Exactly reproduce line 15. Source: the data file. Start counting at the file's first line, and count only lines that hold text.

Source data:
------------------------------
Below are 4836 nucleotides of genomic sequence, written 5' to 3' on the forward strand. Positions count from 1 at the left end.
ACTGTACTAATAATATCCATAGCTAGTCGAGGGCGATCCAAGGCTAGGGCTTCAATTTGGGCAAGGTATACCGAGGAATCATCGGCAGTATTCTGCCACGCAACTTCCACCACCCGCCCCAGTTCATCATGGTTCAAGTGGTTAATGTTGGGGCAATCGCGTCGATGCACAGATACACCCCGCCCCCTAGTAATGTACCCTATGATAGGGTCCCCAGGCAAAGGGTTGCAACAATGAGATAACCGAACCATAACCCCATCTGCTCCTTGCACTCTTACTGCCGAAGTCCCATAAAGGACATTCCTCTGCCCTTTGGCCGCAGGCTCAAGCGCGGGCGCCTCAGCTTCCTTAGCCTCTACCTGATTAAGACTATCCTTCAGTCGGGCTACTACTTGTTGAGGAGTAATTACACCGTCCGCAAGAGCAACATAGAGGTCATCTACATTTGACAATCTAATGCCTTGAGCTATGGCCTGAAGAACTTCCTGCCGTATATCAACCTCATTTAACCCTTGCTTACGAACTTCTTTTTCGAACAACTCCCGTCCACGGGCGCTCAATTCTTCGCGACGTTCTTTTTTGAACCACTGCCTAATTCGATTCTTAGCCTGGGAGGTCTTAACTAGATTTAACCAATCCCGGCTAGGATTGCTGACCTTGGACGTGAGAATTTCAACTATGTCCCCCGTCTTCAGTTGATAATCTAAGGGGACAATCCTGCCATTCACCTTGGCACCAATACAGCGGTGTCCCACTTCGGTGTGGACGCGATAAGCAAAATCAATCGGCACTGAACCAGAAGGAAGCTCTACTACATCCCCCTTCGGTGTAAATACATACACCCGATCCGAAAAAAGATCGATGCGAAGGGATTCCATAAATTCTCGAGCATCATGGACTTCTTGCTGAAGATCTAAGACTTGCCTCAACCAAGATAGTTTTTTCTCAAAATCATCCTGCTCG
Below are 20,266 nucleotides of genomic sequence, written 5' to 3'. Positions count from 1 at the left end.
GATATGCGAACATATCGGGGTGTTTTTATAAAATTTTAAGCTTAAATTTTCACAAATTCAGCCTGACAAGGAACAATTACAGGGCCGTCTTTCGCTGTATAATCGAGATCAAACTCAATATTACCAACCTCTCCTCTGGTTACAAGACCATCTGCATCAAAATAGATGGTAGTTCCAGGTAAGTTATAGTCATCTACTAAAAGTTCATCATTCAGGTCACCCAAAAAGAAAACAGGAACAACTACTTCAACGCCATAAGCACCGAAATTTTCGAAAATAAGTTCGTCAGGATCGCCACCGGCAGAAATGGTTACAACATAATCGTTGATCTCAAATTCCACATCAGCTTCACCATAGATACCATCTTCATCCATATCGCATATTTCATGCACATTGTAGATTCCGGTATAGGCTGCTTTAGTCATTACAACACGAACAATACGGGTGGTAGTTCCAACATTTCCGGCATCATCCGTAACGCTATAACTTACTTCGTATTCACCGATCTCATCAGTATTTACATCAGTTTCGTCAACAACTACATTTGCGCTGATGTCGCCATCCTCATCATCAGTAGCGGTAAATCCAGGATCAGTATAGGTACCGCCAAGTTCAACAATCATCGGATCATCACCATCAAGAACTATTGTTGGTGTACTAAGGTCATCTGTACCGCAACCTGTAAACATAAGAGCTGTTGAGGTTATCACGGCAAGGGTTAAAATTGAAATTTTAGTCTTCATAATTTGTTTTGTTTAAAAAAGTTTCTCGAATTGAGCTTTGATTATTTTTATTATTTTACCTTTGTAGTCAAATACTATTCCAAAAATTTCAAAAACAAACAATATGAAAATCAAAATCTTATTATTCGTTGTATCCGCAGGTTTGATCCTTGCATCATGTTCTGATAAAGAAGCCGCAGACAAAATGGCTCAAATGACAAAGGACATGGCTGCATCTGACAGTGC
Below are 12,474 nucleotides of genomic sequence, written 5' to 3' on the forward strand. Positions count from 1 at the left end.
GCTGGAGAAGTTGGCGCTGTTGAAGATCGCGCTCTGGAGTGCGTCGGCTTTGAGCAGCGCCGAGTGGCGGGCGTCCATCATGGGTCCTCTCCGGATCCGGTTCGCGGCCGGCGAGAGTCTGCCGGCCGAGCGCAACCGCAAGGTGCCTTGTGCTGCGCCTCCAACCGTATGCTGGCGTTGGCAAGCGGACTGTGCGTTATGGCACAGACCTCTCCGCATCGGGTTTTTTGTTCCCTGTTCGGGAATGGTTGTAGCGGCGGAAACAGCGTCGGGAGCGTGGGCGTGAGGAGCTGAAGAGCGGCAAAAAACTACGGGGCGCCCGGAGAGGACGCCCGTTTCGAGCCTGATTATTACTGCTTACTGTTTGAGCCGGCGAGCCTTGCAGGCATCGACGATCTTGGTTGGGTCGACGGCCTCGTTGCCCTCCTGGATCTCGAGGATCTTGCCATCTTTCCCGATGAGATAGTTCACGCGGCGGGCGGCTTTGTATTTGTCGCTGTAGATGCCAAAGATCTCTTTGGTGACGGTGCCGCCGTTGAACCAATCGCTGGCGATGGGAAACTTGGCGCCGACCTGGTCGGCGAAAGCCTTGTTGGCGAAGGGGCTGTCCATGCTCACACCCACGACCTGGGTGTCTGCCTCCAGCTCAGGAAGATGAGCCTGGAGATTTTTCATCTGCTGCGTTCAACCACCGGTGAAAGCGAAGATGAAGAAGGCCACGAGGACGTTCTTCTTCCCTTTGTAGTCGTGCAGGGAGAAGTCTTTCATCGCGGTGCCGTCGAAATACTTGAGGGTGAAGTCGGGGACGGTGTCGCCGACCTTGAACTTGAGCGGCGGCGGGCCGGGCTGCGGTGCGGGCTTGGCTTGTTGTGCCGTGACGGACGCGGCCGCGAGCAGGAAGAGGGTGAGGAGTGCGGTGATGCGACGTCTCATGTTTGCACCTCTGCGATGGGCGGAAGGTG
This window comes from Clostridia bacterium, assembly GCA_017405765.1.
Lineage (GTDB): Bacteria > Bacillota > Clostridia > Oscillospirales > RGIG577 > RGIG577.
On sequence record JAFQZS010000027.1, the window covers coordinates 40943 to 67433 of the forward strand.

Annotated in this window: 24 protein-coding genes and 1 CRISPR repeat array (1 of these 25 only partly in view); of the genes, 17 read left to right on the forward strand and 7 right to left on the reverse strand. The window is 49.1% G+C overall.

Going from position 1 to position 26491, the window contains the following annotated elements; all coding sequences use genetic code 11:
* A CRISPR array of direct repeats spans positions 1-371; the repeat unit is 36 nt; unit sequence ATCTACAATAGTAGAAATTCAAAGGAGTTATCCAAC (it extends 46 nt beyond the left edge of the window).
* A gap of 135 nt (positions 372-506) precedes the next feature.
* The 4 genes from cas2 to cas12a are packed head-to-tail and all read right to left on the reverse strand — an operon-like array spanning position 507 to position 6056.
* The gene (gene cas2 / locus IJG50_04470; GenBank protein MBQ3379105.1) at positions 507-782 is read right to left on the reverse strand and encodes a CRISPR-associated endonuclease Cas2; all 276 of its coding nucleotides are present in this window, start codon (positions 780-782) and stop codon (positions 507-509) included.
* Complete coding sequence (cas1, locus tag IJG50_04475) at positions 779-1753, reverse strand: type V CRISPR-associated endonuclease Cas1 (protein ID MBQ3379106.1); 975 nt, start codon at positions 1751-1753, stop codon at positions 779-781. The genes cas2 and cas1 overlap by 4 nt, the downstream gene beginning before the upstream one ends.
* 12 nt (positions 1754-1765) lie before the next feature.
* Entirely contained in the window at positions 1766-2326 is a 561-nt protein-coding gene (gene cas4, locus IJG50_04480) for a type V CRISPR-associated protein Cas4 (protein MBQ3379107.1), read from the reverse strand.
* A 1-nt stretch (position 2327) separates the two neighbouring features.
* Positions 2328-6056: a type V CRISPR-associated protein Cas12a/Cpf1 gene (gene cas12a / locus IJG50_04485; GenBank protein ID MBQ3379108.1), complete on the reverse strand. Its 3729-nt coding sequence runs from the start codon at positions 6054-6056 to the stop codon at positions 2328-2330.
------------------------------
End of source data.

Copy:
* The gene (gene cas2 / locus IJG50_04470; GenBank protein MBQ3379105.1) at positions 507-782 is read right to left on the reverse strand and encodes a CRISPR-associated endonuclease Cas2; all 276 of its coding nucleotides are present in this window, start codon (positions 780-782) and stop codon (positions 507-509) included.